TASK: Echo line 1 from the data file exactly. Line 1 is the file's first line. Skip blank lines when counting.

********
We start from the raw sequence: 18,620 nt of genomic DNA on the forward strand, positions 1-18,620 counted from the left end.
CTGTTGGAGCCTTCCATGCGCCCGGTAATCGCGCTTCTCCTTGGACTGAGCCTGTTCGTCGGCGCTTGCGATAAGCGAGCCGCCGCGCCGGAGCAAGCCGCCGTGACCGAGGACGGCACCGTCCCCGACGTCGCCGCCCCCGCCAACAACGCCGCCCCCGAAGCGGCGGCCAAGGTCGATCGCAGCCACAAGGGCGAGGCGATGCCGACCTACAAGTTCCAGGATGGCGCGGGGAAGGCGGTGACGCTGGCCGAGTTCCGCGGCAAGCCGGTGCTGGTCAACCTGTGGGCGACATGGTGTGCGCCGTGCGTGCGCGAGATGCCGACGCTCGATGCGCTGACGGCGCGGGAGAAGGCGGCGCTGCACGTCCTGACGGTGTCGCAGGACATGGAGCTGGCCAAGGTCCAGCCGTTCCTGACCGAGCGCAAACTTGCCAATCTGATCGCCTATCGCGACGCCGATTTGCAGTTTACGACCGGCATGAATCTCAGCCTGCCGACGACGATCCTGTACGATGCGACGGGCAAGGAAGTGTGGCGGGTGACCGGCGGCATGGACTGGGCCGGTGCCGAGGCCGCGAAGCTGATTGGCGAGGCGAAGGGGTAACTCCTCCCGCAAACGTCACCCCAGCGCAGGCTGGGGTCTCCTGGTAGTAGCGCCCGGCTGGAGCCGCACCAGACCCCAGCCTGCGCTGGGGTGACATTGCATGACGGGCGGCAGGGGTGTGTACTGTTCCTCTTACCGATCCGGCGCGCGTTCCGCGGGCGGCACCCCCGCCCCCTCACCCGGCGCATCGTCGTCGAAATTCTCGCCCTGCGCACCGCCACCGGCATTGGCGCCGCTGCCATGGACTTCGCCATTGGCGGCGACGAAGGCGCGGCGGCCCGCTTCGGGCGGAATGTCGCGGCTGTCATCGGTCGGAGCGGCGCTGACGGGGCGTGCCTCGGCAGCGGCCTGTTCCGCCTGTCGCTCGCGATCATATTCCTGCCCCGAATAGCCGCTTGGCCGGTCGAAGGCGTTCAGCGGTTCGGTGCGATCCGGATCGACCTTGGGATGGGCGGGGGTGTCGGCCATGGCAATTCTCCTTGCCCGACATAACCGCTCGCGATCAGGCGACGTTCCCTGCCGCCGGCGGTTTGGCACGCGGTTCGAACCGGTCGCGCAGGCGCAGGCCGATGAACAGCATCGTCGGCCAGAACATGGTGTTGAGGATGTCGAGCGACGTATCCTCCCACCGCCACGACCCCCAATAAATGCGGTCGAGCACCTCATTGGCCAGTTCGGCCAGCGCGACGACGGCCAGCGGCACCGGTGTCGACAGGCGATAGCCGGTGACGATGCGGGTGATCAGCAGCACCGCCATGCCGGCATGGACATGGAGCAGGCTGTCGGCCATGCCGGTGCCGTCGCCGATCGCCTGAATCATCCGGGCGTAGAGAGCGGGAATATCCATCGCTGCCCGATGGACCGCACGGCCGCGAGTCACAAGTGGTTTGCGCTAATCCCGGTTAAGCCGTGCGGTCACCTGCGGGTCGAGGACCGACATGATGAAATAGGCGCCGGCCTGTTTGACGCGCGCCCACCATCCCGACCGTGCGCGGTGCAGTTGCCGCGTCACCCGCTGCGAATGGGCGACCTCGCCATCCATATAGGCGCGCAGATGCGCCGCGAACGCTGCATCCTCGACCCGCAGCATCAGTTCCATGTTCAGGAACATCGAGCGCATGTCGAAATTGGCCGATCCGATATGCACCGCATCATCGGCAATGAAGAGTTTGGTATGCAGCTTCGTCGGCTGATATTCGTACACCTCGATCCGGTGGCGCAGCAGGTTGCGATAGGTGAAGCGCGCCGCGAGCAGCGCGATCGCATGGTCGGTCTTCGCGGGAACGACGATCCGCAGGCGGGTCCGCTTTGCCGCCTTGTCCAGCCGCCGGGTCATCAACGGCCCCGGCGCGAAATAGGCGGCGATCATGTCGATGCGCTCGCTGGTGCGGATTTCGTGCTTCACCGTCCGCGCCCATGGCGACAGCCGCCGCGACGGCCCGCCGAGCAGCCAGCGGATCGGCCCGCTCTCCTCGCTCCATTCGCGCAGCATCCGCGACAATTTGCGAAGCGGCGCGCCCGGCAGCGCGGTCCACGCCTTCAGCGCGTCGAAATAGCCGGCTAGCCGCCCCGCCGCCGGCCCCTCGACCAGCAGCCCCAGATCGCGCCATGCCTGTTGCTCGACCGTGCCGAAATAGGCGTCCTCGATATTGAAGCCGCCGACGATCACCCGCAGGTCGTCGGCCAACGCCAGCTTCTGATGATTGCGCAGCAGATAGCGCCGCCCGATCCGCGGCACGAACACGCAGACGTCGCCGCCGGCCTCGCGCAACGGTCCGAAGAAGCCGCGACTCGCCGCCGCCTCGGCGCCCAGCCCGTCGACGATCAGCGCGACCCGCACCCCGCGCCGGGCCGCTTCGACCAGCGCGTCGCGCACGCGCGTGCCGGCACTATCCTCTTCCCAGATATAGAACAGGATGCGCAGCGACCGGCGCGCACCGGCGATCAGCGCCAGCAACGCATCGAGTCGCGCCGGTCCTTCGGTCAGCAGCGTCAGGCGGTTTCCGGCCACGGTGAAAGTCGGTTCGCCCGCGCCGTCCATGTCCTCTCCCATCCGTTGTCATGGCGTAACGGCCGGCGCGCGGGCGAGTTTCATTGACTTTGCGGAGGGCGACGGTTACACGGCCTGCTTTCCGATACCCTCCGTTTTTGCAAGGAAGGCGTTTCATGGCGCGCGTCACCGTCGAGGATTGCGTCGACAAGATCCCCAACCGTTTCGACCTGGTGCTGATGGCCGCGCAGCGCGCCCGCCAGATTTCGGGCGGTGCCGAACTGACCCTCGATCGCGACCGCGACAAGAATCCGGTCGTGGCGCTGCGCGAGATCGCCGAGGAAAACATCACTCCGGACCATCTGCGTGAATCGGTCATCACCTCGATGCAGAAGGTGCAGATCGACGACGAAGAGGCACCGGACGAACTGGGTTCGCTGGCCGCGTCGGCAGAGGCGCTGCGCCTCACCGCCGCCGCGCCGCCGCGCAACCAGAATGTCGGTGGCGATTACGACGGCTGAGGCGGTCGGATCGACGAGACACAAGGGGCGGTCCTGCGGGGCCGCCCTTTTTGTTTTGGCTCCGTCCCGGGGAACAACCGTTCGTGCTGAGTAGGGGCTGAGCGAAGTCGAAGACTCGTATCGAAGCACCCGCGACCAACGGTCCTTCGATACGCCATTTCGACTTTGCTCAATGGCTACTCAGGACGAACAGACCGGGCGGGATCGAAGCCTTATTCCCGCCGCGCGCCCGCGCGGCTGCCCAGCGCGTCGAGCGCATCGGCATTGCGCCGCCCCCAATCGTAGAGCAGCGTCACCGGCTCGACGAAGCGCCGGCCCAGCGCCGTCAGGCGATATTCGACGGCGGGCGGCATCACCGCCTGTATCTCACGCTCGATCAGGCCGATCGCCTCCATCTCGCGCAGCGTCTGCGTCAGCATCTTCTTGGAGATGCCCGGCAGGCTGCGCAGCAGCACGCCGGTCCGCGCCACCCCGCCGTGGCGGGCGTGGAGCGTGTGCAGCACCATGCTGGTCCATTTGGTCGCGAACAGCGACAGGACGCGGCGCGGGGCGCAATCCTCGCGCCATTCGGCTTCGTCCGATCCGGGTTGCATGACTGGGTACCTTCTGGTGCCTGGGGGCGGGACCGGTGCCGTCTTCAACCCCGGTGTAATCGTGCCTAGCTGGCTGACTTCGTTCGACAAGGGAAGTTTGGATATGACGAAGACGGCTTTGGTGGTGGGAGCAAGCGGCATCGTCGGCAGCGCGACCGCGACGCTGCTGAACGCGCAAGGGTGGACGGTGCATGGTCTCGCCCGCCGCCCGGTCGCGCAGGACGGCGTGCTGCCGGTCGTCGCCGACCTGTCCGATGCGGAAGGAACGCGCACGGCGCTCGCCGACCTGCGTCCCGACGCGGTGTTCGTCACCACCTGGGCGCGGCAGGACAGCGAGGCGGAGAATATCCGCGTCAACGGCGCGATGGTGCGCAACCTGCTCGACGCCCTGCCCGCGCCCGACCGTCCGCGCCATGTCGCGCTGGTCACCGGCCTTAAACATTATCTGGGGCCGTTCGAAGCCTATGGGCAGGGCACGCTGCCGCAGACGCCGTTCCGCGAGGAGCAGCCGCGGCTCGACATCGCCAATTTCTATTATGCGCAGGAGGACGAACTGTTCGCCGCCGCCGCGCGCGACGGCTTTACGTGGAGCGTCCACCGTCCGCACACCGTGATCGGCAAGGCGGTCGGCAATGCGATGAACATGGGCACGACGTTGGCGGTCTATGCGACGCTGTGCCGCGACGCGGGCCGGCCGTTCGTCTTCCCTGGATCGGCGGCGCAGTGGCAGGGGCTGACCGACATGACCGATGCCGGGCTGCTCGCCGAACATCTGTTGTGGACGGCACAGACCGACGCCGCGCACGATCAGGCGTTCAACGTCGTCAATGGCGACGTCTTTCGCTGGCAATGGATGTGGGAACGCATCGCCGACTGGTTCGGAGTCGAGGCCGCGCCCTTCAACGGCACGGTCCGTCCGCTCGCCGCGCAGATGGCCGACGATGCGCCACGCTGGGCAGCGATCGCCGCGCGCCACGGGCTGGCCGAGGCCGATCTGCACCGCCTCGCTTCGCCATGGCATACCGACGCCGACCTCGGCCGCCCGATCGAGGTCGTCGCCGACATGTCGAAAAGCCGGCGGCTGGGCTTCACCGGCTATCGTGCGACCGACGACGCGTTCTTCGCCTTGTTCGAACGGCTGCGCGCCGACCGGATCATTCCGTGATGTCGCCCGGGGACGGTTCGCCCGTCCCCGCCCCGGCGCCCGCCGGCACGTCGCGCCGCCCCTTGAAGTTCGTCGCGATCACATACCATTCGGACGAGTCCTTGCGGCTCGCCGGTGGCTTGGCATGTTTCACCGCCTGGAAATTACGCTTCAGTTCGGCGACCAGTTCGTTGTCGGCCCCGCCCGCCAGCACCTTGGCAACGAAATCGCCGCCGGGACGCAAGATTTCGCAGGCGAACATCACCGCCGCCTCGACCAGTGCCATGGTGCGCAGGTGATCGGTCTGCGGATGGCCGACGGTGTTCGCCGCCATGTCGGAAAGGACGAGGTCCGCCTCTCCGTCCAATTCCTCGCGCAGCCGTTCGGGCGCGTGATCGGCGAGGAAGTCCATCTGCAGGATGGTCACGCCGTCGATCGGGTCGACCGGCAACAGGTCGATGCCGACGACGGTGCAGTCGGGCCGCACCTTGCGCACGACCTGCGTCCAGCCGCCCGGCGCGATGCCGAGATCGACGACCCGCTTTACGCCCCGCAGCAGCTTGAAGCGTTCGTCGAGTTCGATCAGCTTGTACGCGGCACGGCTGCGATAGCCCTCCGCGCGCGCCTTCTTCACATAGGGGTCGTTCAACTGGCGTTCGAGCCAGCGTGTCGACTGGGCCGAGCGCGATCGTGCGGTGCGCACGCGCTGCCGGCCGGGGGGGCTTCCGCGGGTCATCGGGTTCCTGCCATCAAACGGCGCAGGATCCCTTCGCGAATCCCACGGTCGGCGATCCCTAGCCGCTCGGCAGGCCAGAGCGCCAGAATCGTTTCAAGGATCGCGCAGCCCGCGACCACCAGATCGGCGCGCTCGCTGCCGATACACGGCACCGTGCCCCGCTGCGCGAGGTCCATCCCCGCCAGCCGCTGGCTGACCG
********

We start from the raw sequence: 18,620 nt of genomic DNA on the forward strand, positions 1-18,620 counted from the left end.